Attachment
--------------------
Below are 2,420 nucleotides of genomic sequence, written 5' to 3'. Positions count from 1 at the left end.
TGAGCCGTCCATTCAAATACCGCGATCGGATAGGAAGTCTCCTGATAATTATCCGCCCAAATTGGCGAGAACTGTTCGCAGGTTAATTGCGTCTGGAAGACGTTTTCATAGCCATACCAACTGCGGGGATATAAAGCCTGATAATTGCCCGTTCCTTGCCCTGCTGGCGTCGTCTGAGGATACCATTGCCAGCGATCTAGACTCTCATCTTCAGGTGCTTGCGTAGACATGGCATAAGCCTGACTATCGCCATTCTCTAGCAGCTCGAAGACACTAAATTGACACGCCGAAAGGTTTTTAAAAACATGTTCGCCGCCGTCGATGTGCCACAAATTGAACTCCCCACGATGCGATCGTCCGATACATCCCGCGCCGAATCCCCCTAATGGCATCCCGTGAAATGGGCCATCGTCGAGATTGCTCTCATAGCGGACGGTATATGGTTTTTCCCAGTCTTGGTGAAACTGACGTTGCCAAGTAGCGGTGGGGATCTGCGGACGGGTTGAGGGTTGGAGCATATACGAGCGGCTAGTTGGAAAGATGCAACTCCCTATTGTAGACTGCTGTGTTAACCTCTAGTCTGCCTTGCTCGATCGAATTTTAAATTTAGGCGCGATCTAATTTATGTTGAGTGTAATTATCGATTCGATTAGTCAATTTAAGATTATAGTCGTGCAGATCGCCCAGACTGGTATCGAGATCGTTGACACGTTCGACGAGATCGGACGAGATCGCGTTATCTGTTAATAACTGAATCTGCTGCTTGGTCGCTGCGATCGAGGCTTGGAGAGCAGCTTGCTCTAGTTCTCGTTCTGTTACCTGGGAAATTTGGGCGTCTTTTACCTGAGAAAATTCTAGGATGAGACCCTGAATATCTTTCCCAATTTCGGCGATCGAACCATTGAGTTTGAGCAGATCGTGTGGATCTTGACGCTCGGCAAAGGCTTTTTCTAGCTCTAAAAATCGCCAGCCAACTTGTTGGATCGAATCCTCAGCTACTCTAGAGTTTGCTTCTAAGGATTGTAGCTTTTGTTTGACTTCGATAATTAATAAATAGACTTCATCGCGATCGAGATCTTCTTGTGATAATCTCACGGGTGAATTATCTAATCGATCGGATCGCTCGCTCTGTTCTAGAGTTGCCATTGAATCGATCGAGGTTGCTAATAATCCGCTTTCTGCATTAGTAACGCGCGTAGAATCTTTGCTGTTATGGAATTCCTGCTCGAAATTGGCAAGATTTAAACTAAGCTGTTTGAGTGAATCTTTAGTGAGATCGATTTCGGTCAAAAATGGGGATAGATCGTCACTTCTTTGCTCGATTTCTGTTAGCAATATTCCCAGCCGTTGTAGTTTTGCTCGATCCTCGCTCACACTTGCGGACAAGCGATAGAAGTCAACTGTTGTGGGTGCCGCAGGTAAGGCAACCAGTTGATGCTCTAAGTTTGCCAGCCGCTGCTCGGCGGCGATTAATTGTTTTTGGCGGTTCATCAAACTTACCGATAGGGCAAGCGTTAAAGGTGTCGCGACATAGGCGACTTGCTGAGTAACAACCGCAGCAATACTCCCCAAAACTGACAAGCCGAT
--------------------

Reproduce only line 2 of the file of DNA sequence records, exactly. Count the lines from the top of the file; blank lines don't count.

TGAGCCGTCCATTCAAATACCGCGATCGGATAGGAAGTCTCCTGATAATTATCCGCCCAAATTGGCGAGAACTGTTCGCAGGTTAATTGCGTCTGGAAGACGTTTTCATAGCCATACCAACTGCGGGGATATAAAGCCTGATAATTGCCCGTTCCTTGCCCTGCTGGCGTCGTCTGAGGATACCATTGCCAGCGATCTAGACTCTCATCTTCAGGTGCTTGCGTAGACATGGCATAAGCCTGACTATCGCCATTCTCTAGCAGCTCGAAGACACTAAATTGACACGCCGAAAGGTTTTTAAAAACATGTTCGCCGCCGTCGATGTGCCACAAATTGAACTCCCCACGATGCGATCGTCCGATACATCCCGCGCCGAATCCCCCTAATGGCATCCCGTGAAATGGGCCATCGTCGAGATTGCTCTCATAGCGGACGGTATATGGTTTTTCCCAGTCTTGGTGAAACTGACGTTGCCAAGTAGCGGTGGGGATCTGCGGACGGGTTGAGGGTTGGAGCATATACGAGCGGCTAGTTGGAAAGATGCAACTCCCTATTGTAGACTGCTGTGTTAACCTCTAGTCTGCCTTGCTCGATCGAATTTTAAATTTAGGCGCGATCTAATTTATGTTGAGTGTAATTATCGATTCGATTAGTCAATTTAAGATTATAGTCGTGCAGATCGCCCAGACTGGTATCGAGATCGTTGACACGTTCGACGAGATCGGACGAGATCGCGTTATCTGTTAATAACTGAATCTGCTGCTTGGTCGCTGCGATCGAGGCTTGGAGAGCAGCTTGCTCTAGTTCTCGTTCTGTTACCTGGGAAATTTGGGCGTCTTTTACCTGAGAAAATTCTAGGATGAGACCCTGAATATCTTTCCCAATTTCGGCGATCGAACCATTGAGTTTGAGCAGATCGTGTGGATCTTGACGCTCGGCAAAGGCTTTTTCTAGCTCTAAAAATCGCCAGCCAACTTGTTGGATCGAATCCTCAGCTACTCTAGAGTTTGCTTCTAAGGATTGTAGCTTTTGTTTGACTTCGATAATTAATAAATAGACTTCATCGCGATCGAGATCTTCTTGTGATAATCTCACGGGTGAATTATCTAATCGATCGGATCGCTCGCTCTGTTCTAGAGTTGCCATTGAATCGATCGAGGTTGCTAATAATCCGCTTTCTGCATTAGTAACGCGCGTAGAATCTTTGCTGTTATGGAATTCCTGCTCGAAATTGGCAAGATTTAAACTAAGCTGTTTGAGTGAATCTTTAGTGAGATCGATTTCGGTCAAAAATGGGGATAGATCGTCACTTCTTTGCTCGATTTCTGTTAGCAATATTCCCAGCCGTTGTAGTTTTGCTCGATCCTCGCTCACACTTGCGGACAAGCGATAGAAGTCAACTGTTGTGGGTGCCGCAGGTAAGGCAACCAGTTGATGCTCTAAGTTTGCCAGCCGCTGCTCGGCGGCGATTAATTGTTTTTGGCGGTTCATCAAACTTACCGATAGGGCAAGCGTTAAAGGTGTCGCGACATAGGCGACTTGCTGAGTAACAACCGCAGCAATACTCCCCAAAACTGACAAGCCGAT